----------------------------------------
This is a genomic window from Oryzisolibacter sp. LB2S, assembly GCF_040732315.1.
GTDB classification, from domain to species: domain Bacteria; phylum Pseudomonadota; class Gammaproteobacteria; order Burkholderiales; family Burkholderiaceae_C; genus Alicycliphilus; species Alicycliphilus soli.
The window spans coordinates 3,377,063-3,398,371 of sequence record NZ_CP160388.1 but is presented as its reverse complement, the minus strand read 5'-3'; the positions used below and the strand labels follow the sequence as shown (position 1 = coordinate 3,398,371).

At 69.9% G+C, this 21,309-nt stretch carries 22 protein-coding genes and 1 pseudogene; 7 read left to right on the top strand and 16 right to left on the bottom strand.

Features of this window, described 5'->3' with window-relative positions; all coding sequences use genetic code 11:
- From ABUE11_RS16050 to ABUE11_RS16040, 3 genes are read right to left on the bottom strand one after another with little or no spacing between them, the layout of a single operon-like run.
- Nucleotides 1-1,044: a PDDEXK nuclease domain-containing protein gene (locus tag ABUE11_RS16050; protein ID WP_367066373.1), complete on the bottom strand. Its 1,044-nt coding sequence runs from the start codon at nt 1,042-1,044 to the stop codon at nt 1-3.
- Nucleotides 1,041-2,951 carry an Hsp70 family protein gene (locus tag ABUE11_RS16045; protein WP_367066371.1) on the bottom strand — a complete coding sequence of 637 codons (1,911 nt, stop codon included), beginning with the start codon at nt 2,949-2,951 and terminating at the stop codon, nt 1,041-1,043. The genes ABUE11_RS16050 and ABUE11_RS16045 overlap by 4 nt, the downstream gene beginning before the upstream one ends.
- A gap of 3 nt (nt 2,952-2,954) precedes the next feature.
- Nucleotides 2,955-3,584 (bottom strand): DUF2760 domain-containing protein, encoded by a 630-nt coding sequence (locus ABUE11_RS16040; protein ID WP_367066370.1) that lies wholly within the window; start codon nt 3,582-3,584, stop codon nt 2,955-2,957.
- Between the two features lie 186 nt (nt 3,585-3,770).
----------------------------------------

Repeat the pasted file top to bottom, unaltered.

This is a genomic window from Oryzisolibacter sp. LB2S, assembly GCF_040732315.1.
GTDB classification, from domain to species: domain Bacteria; phylum Pseudomonadota; class Gammaproteobacteria; order Burkholderiales; family Burkholderiaceae_C; genus Alicycliphilus; species Alicycliphilus soli.
The window spans coordinates 3,377,063-3,398,371 of sequence record NZ_CP160388.1 but is presented as its reverse complement, the minus strand read 5'-3'; the positions used below and the strand labels follow the sequence as shown (position 1 = coordinate 3,398,371).

At 69.9% G+C, this 21,309-nt stretch carries 22 protein-coding genes and 1 pseudogene; 7 read left to right on the top strand and 16 right to left on the bottom strand.

Features of this window, described 5'->3' with window-relative positions; all coding sequences use genetic code 11:
- From ABUE11_RS16050 to ABUE11_RS16040, 3 genes are read right to left on the bottom strand one after another with little or no spacing between them, the layout of a single operon-like run.
- Nucleotides 1-1,044: a PDDEXK nuclease domain-containing protein gene (locus tag ABUE11_RS16050; protein ID WP_367066373.1), complete on the bottom strand. Its 1,044-nt coding sequence runs from the start codon at nt 1,042-1,044 to the stop codon at nt 1-3.
- Nucleotides 1,041-2,951 carry an Hsp70 family protein gene (locus tag ABUE11_RS16045; protein WP_367066371.1) on the bottom strand — a complete coding sequence of 637 codons (1,911 nt, stop codon included), beginning with the start codon at nt 2,949-2,951 and terminating at the stop codon, nt 1,041-1,043. The genes ABUE11_RS16050 and ABUE11_RS16045 overlap by 4 nt, the downstream gene beginning before the upstream one ends.
- A gap of 3 nt (nt 2,952-2,954) precedes the next feature.
- Nucleotides 2,955-3,584 (bottom strand): DUF2760 domain-containing protein, encoded by a 630-nt coding sequence (locus ABUE11_RS16040; protein ID WP_367066370.1) that lies wholly within the window; start codon nt 3,582-3,584, stop codon nt 2,955-2,957.
- Between the two features lie 186 nt (nt 3,585-3,770).